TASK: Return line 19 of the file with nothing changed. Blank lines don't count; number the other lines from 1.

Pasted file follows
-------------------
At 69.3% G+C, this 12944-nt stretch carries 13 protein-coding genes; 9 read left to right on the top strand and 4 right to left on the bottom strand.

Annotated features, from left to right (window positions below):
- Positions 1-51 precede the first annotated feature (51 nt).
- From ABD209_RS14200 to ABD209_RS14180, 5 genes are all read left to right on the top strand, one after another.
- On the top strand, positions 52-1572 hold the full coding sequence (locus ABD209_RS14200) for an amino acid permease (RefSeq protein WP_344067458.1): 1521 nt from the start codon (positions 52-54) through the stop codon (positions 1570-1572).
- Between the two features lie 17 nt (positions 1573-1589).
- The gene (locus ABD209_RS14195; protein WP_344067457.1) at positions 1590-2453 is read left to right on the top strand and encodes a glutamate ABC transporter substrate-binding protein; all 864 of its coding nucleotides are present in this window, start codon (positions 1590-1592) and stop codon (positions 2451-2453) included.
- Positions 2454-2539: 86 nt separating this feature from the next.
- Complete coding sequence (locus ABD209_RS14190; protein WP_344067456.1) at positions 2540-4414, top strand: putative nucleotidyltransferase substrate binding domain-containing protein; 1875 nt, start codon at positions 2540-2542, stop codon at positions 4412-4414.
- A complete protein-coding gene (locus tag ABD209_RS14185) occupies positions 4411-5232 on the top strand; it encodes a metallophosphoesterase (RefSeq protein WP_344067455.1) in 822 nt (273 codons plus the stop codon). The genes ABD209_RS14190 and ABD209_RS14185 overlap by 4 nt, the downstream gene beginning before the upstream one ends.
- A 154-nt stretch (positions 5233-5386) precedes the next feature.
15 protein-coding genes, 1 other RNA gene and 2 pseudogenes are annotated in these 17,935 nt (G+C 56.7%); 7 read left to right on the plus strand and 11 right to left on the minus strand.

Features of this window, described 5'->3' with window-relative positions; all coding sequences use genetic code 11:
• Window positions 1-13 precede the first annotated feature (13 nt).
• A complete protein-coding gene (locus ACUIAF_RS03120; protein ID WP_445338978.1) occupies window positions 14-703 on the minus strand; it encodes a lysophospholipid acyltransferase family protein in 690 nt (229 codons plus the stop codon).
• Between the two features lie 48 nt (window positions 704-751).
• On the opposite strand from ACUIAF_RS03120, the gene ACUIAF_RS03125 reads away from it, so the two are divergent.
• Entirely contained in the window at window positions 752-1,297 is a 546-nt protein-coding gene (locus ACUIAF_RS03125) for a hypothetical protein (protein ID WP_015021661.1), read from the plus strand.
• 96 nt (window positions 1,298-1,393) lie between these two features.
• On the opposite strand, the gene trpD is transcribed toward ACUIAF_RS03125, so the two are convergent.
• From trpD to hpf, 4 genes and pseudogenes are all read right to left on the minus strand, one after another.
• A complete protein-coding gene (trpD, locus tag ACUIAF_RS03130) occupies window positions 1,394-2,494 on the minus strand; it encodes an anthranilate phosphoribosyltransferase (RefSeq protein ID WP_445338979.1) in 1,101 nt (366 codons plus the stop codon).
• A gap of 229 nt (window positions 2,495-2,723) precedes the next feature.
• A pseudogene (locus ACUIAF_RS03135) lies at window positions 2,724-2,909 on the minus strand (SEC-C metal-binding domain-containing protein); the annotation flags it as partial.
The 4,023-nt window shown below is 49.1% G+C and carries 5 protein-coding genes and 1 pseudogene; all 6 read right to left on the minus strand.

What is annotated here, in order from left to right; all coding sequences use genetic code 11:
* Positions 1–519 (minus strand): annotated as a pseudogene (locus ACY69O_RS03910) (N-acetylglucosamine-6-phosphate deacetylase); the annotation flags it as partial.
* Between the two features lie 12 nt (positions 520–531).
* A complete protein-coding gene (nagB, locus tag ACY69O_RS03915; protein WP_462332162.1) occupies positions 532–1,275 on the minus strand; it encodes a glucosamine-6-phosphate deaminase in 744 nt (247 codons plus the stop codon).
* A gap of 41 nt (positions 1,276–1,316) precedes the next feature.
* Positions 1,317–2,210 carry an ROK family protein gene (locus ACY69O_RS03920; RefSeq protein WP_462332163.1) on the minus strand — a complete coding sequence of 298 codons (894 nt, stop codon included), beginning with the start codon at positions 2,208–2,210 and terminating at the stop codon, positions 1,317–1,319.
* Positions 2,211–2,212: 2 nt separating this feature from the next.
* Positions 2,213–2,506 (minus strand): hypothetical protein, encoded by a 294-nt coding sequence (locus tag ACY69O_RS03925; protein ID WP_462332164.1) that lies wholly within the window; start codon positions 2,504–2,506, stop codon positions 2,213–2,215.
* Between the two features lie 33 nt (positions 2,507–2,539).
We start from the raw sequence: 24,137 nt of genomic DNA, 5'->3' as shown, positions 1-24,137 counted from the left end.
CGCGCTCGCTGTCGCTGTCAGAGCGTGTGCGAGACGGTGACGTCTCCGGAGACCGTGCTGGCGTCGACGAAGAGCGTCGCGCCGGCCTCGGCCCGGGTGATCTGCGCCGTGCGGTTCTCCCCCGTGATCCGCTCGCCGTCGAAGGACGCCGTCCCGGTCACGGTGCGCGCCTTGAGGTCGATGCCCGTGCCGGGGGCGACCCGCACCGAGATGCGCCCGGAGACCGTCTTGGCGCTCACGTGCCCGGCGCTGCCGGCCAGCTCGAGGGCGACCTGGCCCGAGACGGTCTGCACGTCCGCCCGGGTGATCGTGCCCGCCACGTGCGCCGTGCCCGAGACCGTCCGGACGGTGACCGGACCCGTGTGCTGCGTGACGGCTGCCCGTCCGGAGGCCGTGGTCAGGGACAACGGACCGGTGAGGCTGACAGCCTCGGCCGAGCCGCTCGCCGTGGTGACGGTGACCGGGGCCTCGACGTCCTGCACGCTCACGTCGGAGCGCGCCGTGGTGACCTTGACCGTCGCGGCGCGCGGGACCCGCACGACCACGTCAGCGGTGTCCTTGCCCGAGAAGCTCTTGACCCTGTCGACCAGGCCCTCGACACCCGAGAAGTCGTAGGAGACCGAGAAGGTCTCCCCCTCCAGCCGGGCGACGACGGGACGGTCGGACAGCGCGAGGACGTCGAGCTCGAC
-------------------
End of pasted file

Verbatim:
• 96 nt (window positions 1,298-1,393) lie between these two features.